Friday, September 24, 2010

Fun Fur Facts Friday: Bears in Literature

Growing up, I was a voracious reader. I remember stacks of books coming home from the library with us, and that's not including the books wedged tightly into every inch of the bookcase in the living room. I know that my parents fostered a love of the written word and illustrations in me very early on because they read to me. They may have tired or grown a bit raspy in voice, but that doesn't stick out in my memory. Their loving gift of reading to me does.

And now, I still love to read, but I also do it as a profession. I am a proofreader for an advertising agency, once again exposed each day to words and images. I love my job, but that's not why I'm writing this blog post for you today, dear reader. Today I would like to take you back to your childhood, when you heard the classics, the fairy tales, the Mother Goose rhymes. And I know there are images in your head that might be different from mine.

Bears have their place in literature and legend. I would like to explore that subject some more in the coming season, but today, I'd like to share an illustration that so masterfully brings to life one of the most-loved classic fairy tales, Goldilocks and the Three Bears, attributed to the Brothers Grimm.

Goldilocks and the Three Bears by Scott Gustafson

As I look at the details in this painting (click for a larger view) by Scott Gustafson, one of my favorite painters, the story comes flooding back. I can almost picture myself there as it unfolds, as Goldilocks uses the belongings of all three bears and then retires for a nap. Imagine her shocked surprise in the next instant to see these three bears scrutinizing her!

There are many different versions of the story written for children, with likely just as many different illustrations of the key scenes of the story. What scene sticks out the most in your mind?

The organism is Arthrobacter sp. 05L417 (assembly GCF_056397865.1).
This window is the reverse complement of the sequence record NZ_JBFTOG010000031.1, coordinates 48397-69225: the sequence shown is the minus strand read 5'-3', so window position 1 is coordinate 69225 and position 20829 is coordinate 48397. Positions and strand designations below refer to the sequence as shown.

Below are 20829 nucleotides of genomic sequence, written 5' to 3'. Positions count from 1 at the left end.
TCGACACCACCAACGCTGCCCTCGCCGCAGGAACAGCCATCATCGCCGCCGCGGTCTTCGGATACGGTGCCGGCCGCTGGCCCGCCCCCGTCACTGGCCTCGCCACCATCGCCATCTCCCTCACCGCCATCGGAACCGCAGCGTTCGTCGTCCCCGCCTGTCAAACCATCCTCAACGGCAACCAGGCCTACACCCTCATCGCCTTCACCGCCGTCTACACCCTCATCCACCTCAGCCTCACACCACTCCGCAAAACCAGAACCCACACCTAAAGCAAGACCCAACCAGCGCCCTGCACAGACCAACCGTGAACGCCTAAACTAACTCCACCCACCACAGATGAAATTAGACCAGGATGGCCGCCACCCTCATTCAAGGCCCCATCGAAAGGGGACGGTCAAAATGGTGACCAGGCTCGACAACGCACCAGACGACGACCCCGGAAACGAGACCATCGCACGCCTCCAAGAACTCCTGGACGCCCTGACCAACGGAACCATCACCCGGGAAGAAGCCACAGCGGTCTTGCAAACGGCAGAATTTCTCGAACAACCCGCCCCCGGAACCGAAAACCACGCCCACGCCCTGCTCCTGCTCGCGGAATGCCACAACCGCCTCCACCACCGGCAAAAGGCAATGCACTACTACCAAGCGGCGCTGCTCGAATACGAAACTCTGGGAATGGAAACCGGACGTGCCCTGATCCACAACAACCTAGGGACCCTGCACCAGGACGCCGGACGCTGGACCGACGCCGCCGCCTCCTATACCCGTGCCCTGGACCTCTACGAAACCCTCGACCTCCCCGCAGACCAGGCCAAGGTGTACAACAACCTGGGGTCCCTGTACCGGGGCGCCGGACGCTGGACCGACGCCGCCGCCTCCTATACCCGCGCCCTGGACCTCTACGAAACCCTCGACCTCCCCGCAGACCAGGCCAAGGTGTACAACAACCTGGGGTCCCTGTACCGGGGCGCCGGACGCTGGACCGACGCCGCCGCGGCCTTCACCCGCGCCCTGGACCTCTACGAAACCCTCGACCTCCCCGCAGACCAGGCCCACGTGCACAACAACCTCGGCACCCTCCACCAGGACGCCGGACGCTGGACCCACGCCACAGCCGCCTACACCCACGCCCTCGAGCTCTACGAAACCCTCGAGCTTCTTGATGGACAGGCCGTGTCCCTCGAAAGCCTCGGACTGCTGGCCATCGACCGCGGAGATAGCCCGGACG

Wednesday, September 22, 2010


I couldn't resist giving you a sneak peek of a little white bear I'm working on. He is only a head at the moment; I haven't even designed his body, arms, and legs yet. But his personality is already apparent. He looks a little mischievous, perhaps impish, don't you think?

Ah. Can you see his little grin? He has been making me grin, too.

As I work on my bears' heads, I place them in antique teacups on my desk. That way, I can look at them critically to see what else needs to be done. Seeing their faces also helps motivate me to finish them.

Next step for this little guy is to shade his face, and then I'll get out my pencil and paper to design the rest of him. I'm so glad he's patient.

Monday, September 20, 2010

A World Awash with Color

I've been finding lately that I've been enjoying color immensely. It's not that it wasn't there before, lurking in a shadow, warming up a cloud, beaming and refracting into a prismatic rainbow. No, I suppose it has always been around me, delighting my eyes, but recently I've been more aware of it.

I often cook a stew that is sort of this American's version of Ukrainian borscht.* (We adopted our daughters from Ukraine in 2009, and I loved the borscht in that beautiful, hospitable country!) As I cut the vegetables, the carrots and beets in particular tickle my eyes. Such wonderful color God has created in the simplest of things! So many vegetables and fruits are brightly colored, perhaps to alert us to those with the most nutritional punch.